It’s All About the Sensor¶
writer: russell j.t. dyer; posted: jan 2013; revised: oct 2017; readers past month: 850
People will ask me sometimes why I use a film camera instead of a digital camera. Each camera has a sensor for recording an image. A digital camera uses an electronic image sensor, which is reusable. A film camera uses generally a rectangular piece of a strip of film, which may be used only once. There are some advantages and disadvantages to each. However, at the basic level, different types of cameras have different types of sensors — electronic or film. The type of sensor it uses will effect the results of the initial image.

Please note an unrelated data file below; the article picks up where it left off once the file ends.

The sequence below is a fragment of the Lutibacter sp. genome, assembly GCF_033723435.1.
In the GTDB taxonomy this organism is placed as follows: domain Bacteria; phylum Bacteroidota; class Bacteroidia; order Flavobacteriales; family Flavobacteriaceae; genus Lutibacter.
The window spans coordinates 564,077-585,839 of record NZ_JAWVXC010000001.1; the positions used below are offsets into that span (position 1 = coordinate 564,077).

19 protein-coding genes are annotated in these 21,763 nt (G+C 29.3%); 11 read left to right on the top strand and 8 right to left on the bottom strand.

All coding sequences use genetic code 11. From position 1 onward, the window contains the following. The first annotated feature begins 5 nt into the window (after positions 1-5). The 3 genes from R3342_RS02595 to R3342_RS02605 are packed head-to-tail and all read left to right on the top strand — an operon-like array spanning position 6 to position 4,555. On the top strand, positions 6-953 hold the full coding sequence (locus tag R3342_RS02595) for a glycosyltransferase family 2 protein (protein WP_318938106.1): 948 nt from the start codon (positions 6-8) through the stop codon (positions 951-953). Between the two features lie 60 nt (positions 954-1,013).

Although you can manipulate an image by various methods, especially with a computer program — I point out that film negatives can be converted to digital image files — the quality and condition of the initial image before it’s manipulated on a computer can be different depending on the image sensor. There are other factors that can effect the initial image (e.g., lighting, lenses, exposure settings, positioning of the camera, etc.), but all other conditions being equal except for the image sensor, the initial image created will be generally different. Even if you intend to manipulate the image with a computer program, having a good starting point for an image, or at least a starting point that you prefer and one which is near the end result you prefer, is better. The more the image is the way you want it to start, the easier it will be to achieve the results you want in post-production. Given these factors, I prefer generally the initial images created from film over electronic sensors.